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Epigenetics and Society

Epigenetics and Society
We are in the midst of a paradigm shift in our understanding of how evolution can act…on evolution, yielding mechanisms that allow both adaptation and heritability within the course of a lifetime. Such paradigm shifts almost always have societal consequences.
The potent wish in the productive hour
Calls to its aid Imagination’s power,
O’er embryon throngs with mystic charm presides,
And sex from sex the nascent world divides…
Erasmus Darwin,
“The Temple of Nature,” Canto II

I was first introduced to Charles Darwin’s flamboyant grandfather when I was an undergraduate searching through Michigan State’s wonderful Special Collections. In between bothering the curators for archived copies of Howard the Duck, I read Erasmus’s prose and poetry, and was treated to a great mind grappling with ideas that presaged one of the truly great ideas of modern times, the theory of evolution. As the passage above hints, Erasmus believed that environmental influences, in particular the “Imagination” of the parents, greatly influenced the phenotype of the child.

Erasmus anticipated Charles in many ways, but surprising results in the field of epigenetics—heritable (and reversible) changes in gene expression—suggest that he may have been very far ahead of his time indeed.

The Lamarckian idea that giraffes reaching for leaves resulted in longer-necked progeny seems silly to us today, primarily because we know so very much about the underlying mechanisms of genetics. And yet Lamarck may have a last laugh. We are in the midst of a paradigm shift in our understanding of how evolution can act…on evolution, yielding mechanisms that allow both adaptation and heritability within the course of a lifetime. One’s personal epigenome is modified by environmental perturbations, and these epigenetic shifts can be passed on to one's children.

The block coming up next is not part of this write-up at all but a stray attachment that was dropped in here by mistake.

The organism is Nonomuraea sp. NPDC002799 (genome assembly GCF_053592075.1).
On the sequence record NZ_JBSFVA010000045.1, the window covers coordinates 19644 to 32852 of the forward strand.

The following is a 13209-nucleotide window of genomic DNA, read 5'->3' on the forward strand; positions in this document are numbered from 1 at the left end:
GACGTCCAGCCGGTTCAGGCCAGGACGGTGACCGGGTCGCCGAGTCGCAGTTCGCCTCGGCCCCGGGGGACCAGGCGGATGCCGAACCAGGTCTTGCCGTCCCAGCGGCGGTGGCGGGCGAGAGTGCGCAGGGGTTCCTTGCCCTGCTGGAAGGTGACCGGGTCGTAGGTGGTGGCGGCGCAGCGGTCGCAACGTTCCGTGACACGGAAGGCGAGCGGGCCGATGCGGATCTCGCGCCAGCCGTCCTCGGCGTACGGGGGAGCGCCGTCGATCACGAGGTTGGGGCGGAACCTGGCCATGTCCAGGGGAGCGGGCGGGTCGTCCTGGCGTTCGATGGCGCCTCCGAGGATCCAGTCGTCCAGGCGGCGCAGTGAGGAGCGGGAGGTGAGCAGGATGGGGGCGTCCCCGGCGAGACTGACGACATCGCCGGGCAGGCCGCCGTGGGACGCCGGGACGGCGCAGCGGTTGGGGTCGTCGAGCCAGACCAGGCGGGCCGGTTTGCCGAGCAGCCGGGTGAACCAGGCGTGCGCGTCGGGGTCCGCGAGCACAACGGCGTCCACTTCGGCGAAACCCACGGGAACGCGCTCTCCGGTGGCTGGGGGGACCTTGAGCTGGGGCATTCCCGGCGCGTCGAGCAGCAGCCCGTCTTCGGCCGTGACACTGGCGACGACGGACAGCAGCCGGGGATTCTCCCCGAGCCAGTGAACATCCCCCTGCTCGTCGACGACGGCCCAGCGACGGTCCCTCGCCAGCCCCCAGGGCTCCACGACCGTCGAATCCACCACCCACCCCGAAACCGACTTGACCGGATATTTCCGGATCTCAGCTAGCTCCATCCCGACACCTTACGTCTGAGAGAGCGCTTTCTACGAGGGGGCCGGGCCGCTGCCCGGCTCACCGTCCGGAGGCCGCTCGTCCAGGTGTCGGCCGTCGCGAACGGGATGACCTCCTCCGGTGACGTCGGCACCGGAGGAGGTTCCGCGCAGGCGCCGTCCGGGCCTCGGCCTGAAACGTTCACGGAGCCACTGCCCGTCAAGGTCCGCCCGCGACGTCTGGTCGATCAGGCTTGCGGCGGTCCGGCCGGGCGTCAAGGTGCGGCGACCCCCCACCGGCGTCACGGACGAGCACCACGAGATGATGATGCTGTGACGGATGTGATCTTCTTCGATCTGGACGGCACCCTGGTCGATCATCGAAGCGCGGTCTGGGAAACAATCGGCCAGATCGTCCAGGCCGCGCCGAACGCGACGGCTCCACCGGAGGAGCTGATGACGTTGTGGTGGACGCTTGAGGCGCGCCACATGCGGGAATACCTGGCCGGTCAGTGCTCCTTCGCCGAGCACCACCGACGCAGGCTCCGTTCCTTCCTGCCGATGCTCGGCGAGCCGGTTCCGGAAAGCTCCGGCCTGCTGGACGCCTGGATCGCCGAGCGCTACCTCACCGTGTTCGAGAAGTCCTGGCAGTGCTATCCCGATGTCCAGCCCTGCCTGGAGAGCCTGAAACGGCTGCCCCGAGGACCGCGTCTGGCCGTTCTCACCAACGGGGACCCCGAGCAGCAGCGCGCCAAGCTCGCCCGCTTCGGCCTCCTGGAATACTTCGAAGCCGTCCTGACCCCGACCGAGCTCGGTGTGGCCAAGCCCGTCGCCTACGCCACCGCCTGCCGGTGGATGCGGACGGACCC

Think inheritance patterns in ciliates, or the effect of diet on the coat color of agouti mouse offspring.

Such paradigm shifts almost always have societal consequences. In the current issue of The Scientist, David Berreby cites the increasing body of work that correlates childhood trauma with DNA methylation with suicide. Manel Esteller shows that epigenetics also impacts the “dark genome” in a way that may improve cancer diagnostics. An even more far-reaching consequence is that it may prove possible to engineer epigenetics, as Bob Kingston’s thought experiment tacitly suggests. If so, will epigenetic engineering be subject to the same restrictions as genetic engineering? Or will this be a way that we can not merely treat disease, but possibly engineer human health into future generations?

Such possibilities will emerge (or not) as a result of a great deal of research and debate that is yet to come. However, there are at least two outcomes of the revolution in progress that would seem to have more near-term consequences.

First, the overturning of a purely Darwinian paradigm will undoubtedly be exploited to attack Darwin and his Theory itself. It matters not a whit that these new findings are in fact evidence of the vitality and resilience of evolutionary theory, that science has  been shown, once again, to be self-correcting, and to provide a means of advancing knowledge through the application of the experimental method and mechanistic naturalism. We can expect that epigenetics will be held up as evidence of Intelligent Design. Dribs and drabs of this are already appearing on the Interwebs, but it may soon come to a school board near you.

Second, the notion that environmental tags are embedded in our genome within a human time frame has got to be one of the best things to happen to tort law in a long time. DNA typing has led to the conviction of the guilty and the freeing of the innocent. Epigenetic typing may now lead to expert testimony regarding the presymptomatic impact of environmental disasters on susceptible populations. This may seem fanciful, but where there are moneyed interests (on either side), the science will inevitably follow.

[This essay was originally published in the April 2011 issue of The Scientist magazine]
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